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A Dialogue between Archos and Philanarchos: Dialog One. By Jonathan V

August 24, 2010

Philarnarchos: Good day, Archos. It looks like you’re reading the Business Section of The Wall Street Journal (points to the unfolded newspaper Archos is holding).

Arhcos:. Yes, I was reading an article about the violent protests in Athens, Greece over the past few months in response to the government’s debt crisis and subsequent contractionary economic policies put in place.

Phil. That’s unfortunate. What were your initial impressions after reading that article?

Arc. Oh, those senseless anarchists who do not believe in anything but violence and destruction!

Phil. Hold, Archos. You have just made quite a bold assertion about anarchism. Are you prepared to examine it further?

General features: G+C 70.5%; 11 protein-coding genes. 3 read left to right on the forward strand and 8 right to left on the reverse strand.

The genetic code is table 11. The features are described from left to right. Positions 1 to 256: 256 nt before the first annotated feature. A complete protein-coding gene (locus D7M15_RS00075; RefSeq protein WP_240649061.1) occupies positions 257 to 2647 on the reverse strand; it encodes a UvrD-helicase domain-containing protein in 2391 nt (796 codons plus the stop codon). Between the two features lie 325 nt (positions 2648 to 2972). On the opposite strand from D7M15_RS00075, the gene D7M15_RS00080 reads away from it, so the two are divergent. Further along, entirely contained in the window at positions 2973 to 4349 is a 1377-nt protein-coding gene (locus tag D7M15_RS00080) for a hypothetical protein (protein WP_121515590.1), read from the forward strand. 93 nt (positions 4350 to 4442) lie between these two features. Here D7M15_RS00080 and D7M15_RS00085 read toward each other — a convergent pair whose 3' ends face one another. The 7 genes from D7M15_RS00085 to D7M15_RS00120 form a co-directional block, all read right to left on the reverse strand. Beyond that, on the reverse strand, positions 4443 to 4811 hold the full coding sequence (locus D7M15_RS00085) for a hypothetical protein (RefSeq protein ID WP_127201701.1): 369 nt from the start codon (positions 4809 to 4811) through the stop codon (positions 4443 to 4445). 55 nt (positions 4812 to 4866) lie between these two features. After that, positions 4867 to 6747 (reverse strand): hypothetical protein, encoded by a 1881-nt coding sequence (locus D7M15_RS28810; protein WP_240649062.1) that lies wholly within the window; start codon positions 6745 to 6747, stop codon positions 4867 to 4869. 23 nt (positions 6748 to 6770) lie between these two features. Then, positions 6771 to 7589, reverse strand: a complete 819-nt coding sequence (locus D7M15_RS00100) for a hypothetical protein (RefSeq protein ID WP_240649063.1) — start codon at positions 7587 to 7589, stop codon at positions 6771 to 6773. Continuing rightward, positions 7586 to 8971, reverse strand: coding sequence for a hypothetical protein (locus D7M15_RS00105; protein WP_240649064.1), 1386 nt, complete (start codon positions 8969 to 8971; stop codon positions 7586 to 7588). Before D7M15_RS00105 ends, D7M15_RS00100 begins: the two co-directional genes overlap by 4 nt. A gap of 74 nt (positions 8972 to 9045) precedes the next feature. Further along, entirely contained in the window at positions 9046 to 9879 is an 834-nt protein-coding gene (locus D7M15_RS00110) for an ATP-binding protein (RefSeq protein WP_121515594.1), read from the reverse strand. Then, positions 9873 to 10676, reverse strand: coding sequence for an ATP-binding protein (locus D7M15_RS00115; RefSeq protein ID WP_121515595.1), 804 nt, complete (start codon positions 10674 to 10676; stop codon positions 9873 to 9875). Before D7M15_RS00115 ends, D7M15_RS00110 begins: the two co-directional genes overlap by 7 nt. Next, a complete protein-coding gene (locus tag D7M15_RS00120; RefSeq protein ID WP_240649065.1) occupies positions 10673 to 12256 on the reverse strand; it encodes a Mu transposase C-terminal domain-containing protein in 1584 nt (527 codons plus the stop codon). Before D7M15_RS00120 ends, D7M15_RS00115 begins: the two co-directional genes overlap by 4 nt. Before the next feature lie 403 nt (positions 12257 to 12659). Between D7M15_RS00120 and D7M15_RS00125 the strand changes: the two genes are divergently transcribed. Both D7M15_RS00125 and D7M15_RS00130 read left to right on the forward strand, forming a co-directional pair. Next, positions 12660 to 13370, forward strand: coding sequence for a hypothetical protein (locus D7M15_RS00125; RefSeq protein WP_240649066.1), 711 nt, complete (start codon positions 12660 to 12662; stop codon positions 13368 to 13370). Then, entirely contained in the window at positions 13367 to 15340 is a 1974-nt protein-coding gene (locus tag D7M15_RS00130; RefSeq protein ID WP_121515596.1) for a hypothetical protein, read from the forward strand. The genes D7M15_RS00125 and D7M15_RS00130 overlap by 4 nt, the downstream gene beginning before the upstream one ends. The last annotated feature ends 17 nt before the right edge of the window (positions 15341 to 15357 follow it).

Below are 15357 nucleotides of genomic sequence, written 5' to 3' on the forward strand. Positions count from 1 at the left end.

Arc. Of course, Philanarchos.

Phil. Well, first we should note that the word anarchism derives from the ancient Greek word, archon, which means power. The letter a, simply negates the subsequently placed word, does it not?

Arc. It does.

Phil. Hence what we mean by anarchism is a set of beliefs that maintain that the exercise of power by some upon others illegitimate

Arc. That’s correct.

Phil. Then if the above definition is correct, must anarchism refer to things beyond mere violence and destruction?

Arc. Right.